Would have loved to see your grandad’s cardboard Fort Laramie! I’m the Business Manager for Fort Laramie Historical Association. We operate the bookstore at Fort Laramie National Historic Site. Great you read your blog entry!!
I wish I’d kept it. In 1995 I stayed in Rapid City, which is the closest that I have ever been to Fort Laramie. I was on a coach trip holiday visiting the National Parks. Next time I will stop by Fort Laramie and take a look in the book store.
This was a most enjoyable piece of reading. Your Dad must have been very clever using cardboard boxes. We used to do that when our children were small and they would get loads of fun out of ‘just boxes’,
Nowadays of course boxes would be frowned upon and given the great heave-ho but in those times when there were no electric gadgets and expensive toys we were always pleased with what we got
Loved it Andrew..maybe you should update it and post it today. There are many people like me who have not had the chance to read it
Thanks for the comment. Christmases used to be wonderful when they were so simple. Perhaps I am getting old but they don’t have the same magic anymore, my own granddaughters have so much I wonder if they can really appreciate it all?
I am going to reblog this journal entry nearer to the big day but here is another old entry that you might like: http://apetcher.wordpress.com/2009/06/26/royal-tea-party/
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These days I seem to spend a lot of time looking back at Christmases past.
It is good to cling on to memories.
The River Trent froze for 10 days in 1895 and children played on the ice. As well as cold weather, though, you also need a slow flowing river, as the Trent was then with its marshes, and as the Thames was with the old London bridge and its many arches.
Thanks for adding this John. When I drive home along the M180 and cross the Trent I am always reminded what a big river it is.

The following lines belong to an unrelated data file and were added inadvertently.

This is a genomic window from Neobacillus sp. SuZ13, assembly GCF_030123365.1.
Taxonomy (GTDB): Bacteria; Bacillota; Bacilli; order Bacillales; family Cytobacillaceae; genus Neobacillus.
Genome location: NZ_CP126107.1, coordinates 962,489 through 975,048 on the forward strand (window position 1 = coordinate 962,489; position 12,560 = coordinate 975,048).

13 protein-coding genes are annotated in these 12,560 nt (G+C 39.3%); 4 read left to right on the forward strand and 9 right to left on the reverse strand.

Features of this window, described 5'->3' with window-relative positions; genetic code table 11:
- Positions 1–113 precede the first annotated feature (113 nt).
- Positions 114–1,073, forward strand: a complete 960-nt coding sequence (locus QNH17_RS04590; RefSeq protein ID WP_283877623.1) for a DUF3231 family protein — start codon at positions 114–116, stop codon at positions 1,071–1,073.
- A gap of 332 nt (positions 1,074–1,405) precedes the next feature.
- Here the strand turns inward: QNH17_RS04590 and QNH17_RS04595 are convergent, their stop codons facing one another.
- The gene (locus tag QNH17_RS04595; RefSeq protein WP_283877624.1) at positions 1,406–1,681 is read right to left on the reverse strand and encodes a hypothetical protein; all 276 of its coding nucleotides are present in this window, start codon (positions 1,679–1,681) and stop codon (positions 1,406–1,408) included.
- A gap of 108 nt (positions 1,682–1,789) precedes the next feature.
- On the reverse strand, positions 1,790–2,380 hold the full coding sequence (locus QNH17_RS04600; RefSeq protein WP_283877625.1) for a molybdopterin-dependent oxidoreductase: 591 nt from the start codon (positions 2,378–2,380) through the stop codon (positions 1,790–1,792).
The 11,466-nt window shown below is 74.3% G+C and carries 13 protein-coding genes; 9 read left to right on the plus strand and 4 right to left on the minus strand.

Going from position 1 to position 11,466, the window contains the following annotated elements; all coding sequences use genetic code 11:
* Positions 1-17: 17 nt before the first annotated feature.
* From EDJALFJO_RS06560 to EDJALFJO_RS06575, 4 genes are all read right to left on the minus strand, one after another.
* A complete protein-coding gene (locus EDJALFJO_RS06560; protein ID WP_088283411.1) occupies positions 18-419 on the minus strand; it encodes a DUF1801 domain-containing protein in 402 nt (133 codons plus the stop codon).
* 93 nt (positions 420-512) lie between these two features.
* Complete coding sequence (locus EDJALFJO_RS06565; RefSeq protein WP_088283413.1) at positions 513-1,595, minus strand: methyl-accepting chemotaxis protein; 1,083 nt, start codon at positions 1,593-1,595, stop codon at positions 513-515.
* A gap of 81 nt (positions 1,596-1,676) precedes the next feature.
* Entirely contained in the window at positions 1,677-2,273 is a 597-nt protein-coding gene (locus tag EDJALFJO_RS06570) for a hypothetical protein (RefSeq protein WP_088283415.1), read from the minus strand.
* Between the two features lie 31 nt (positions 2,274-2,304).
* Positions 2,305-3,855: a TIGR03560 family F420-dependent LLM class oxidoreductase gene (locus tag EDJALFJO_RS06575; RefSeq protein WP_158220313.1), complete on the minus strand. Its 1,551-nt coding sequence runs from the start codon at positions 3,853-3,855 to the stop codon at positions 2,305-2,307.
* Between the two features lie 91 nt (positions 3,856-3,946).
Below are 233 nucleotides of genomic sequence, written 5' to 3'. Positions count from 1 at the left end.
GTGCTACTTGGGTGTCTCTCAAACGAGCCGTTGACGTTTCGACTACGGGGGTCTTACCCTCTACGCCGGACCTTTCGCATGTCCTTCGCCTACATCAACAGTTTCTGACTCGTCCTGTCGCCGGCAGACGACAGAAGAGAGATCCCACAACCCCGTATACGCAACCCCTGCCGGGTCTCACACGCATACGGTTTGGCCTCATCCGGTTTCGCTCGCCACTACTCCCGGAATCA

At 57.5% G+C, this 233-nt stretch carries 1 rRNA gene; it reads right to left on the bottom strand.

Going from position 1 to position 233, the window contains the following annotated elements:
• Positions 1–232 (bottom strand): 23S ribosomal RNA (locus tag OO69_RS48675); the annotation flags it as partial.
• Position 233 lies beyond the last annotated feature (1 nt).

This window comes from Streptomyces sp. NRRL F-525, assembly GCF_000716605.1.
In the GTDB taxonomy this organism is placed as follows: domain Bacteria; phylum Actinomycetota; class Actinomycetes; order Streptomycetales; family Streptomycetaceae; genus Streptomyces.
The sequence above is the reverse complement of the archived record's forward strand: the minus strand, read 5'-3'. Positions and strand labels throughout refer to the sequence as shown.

Important to remember. Thanks Derrick.
I still think those humble stockings of our childhood were the best …. Happy Christmas!
I agree. I carried on that tradition for my own children. Plus always a book, some chocolate and clothes plus a main toy. My grandchildren get far too many presents, I’m not sure they appreciate them all.
I don’t buy mine presents because they have too many. I save the money for them instead.
This grumpy old woman thoroughly agrees with you.
They sure were, full of nothing but made us smile!
I love your Christmas remembrances. We had great Christmases on the farm too and Dad often made our gifts. WE just about always had snow at Christmas on the Canadian prairies. You look so darn cute in your cowboy outfit. Wishing you and your family a very Happy Christmas!
Thank you Darlene, you make sure that you have a great day.
A delightful reminiscence. It is hard to imagine your type of Christmas with ice and snow. At about the same age as you were I remember mostly very hot days and cold chicken.
And a BBQ?
I can’t imagine a kid (or an adult) unwrapping anything I’d wrapped without damaging the paper, let alone rewrapping the gift so that I’d be none-the-wiser.
Did you ever ask your parents if they knew you’d been snooping? Did they make it easy for you to snoop?
Parents are smarter than we give them credit for.